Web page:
High Elms Lane
|Motto||Nemo Sibi Nascitur|
(Latin: "No one is born unto himself alone")
|Established||1722 and 1887 in Bethnal Green|
1977 in current site
|Department for Education URN||136899 Tables|
|Chair of Governors||Alp Mehmet|
|Staff||80 teaching, 50 support|
|Age||11 to 18|
|Enrolment||260 (Sixth Form)|
|Colour(s)||Burgundy, Sky Blue , White and Navy Blue|
Parmiter's School is a co-educational state comprehensive school with academy status in Garston, Hertfordshire on the outskirts of North West London, England with a long history. Although the school admits pupils of all abilities it is partially selective. It is currently the most oversubscribed school in Hertfordshire, and has often been recognised by the DfES for being one of the highest performing schools in the country by value added and score as a mixed ability school.
Thomas Parmiter was a wealthy silk merchant in East London, who died in 1681. He left two farms in southwest Suffolk in his will to provide £30 per annum for six almshouses and £100 per annum for "one free school house or room for ten poor children" in Bethnal Green, London. Mrs Elizabeth Carter donated land for the school and an annual income of £10, while William Lee donated £100 for the building of a school house and a further annual £10. The building in St John Street (now Grimsby Street) was completed in 1722. Over the years the Trustees of Thomas Parmiter's Estate looked after its investments carefully. A notably prescient move was the purchase in 1723 of property in Cambridge Heath in Bethnal Green, London, using money lent by Edward Mayhew.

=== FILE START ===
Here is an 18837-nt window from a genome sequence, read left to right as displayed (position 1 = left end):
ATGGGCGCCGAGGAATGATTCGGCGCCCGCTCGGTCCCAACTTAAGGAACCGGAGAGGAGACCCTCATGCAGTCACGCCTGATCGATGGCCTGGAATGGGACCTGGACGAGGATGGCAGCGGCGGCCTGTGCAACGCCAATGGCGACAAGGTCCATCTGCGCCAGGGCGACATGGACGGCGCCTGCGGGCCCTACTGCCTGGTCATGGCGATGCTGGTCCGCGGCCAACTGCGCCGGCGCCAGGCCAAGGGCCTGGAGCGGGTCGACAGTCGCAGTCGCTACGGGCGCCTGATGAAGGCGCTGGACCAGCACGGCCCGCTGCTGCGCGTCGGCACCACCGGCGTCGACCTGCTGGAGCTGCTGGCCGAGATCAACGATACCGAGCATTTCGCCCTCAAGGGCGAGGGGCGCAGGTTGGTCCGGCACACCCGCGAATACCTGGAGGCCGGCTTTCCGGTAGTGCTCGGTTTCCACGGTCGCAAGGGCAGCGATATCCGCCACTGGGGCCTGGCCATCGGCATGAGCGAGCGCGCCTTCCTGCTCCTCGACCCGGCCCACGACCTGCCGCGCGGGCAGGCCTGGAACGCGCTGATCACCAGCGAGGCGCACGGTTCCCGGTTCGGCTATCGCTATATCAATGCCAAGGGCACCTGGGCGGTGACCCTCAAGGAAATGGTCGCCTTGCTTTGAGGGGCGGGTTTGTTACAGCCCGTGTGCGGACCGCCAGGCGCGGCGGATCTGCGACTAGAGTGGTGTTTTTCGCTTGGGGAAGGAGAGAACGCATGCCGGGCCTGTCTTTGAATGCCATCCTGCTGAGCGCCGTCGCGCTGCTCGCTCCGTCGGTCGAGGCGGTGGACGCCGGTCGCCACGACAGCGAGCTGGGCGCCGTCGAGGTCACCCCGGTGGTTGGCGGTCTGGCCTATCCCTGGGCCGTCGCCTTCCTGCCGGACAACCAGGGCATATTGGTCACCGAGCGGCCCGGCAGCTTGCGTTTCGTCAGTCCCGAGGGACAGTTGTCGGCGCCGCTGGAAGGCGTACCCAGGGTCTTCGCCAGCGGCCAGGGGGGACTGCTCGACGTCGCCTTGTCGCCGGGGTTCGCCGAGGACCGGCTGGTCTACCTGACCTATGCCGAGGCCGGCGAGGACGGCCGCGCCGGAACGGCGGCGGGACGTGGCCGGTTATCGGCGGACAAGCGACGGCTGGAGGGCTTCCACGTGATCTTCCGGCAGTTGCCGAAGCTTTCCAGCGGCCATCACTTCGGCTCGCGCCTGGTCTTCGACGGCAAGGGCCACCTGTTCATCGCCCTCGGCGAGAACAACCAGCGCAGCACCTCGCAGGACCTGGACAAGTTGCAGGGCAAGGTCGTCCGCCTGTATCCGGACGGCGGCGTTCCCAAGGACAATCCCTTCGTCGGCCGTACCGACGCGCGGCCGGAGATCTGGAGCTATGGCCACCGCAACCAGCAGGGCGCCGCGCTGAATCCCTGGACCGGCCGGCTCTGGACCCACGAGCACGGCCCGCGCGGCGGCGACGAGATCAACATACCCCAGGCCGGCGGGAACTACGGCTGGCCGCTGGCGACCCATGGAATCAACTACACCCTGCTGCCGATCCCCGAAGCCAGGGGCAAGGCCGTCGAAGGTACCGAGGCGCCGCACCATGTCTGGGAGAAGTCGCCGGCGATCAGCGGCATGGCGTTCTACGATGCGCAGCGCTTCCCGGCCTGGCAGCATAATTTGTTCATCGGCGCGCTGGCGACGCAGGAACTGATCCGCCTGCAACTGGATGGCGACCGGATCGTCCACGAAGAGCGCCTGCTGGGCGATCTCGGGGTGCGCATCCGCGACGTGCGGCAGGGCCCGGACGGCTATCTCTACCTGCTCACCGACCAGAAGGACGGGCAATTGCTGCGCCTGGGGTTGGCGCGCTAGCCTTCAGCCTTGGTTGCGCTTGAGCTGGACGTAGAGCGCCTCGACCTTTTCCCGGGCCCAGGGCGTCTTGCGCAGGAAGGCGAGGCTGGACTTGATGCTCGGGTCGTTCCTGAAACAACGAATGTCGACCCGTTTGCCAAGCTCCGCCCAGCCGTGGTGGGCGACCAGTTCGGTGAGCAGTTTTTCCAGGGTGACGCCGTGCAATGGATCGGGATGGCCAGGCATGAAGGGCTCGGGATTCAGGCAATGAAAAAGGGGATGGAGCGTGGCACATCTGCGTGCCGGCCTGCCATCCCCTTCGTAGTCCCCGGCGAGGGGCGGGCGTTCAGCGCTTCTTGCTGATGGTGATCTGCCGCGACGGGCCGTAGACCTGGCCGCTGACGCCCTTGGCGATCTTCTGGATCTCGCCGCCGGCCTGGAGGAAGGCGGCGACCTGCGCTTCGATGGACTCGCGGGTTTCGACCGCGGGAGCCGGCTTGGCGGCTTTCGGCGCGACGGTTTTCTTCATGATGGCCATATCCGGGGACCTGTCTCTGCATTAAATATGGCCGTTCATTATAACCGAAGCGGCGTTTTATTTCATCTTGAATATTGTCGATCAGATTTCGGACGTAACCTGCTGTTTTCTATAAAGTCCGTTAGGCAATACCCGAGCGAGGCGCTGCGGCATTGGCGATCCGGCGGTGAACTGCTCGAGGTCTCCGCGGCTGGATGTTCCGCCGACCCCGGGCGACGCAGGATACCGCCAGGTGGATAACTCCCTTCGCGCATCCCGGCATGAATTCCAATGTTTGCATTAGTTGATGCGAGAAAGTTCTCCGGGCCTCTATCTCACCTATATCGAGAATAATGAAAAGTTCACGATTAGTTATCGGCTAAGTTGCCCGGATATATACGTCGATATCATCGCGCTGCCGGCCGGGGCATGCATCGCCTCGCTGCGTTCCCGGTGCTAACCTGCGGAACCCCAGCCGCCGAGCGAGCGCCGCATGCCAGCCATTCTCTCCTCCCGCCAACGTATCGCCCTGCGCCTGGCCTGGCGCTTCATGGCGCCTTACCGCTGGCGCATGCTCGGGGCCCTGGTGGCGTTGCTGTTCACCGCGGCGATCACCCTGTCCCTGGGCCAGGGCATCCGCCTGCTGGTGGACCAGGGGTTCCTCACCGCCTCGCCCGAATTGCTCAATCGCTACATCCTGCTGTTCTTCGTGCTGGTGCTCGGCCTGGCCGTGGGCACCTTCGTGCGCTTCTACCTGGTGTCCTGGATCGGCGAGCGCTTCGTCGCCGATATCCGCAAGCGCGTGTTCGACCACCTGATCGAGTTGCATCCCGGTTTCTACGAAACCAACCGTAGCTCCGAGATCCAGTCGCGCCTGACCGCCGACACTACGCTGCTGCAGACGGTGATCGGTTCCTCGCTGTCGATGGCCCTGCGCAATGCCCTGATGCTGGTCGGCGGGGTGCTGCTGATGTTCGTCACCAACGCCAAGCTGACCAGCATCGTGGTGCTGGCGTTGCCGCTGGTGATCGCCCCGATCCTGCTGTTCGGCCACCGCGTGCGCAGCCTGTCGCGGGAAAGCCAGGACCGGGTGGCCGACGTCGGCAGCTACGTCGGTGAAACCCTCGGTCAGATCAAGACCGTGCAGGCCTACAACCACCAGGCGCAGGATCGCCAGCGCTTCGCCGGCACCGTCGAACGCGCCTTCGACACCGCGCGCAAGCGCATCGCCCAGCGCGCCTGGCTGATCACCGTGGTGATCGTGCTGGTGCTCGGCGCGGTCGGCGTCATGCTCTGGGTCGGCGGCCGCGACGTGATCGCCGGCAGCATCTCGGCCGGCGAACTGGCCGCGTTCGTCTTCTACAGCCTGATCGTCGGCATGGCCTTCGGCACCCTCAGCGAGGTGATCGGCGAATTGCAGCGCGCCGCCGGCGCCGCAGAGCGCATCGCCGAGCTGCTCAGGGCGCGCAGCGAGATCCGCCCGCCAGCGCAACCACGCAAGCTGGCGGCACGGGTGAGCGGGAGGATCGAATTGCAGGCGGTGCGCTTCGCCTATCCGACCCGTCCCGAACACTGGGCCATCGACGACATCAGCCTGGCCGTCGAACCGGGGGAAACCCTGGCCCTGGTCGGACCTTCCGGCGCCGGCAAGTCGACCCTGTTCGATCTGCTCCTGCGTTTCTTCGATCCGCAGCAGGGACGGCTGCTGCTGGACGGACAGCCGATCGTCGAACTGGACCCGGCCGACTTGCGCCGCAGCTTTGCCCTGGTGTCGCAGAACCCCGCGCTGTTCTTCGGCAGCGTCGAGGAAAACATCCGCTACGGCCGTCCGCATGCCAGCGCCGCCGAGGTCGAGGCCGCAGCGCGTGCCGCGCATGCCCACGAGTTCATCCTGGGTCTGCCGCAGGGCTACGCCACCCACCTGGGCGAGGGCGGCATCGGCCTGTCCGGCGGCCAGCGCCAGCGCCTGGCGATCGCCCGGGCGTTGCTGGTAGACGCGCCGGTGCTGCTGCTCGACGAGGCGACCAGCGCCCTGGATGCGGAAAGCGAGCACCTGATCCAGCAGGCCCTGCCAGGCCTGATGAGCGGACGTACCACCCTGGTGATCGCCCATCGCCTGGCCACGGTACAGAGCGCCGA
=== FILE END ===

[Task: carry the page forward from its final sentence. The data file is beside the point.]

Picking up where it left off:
By 1730 the school accommodated 30 boys, growing to 50 in 1809. In 1839 it moved to new premises in Gloucester Street (now Parmiter Street) after the original site was acquired by the Eastern Counties Railway. Unfortunately these buildings were destroyed by bombing during World War II. Peter Renvoize left the foundation the sum of £500 on his death in 1842.
In 1870, the Great Eastern Railway acquired most of the Cambridge Heath property for the sum of £27,000. The Charity Commission, acting under the Endowed Schools Act 1869, forced a new constitution on the foundation, directing one third of the income to the almshouses and two-thirds to the school, which was by this time providing secondary education to 70 boys. Fees were to be introduced, with 40 foundation scholarships for boys from St Matthew's parish, Bethnal Green.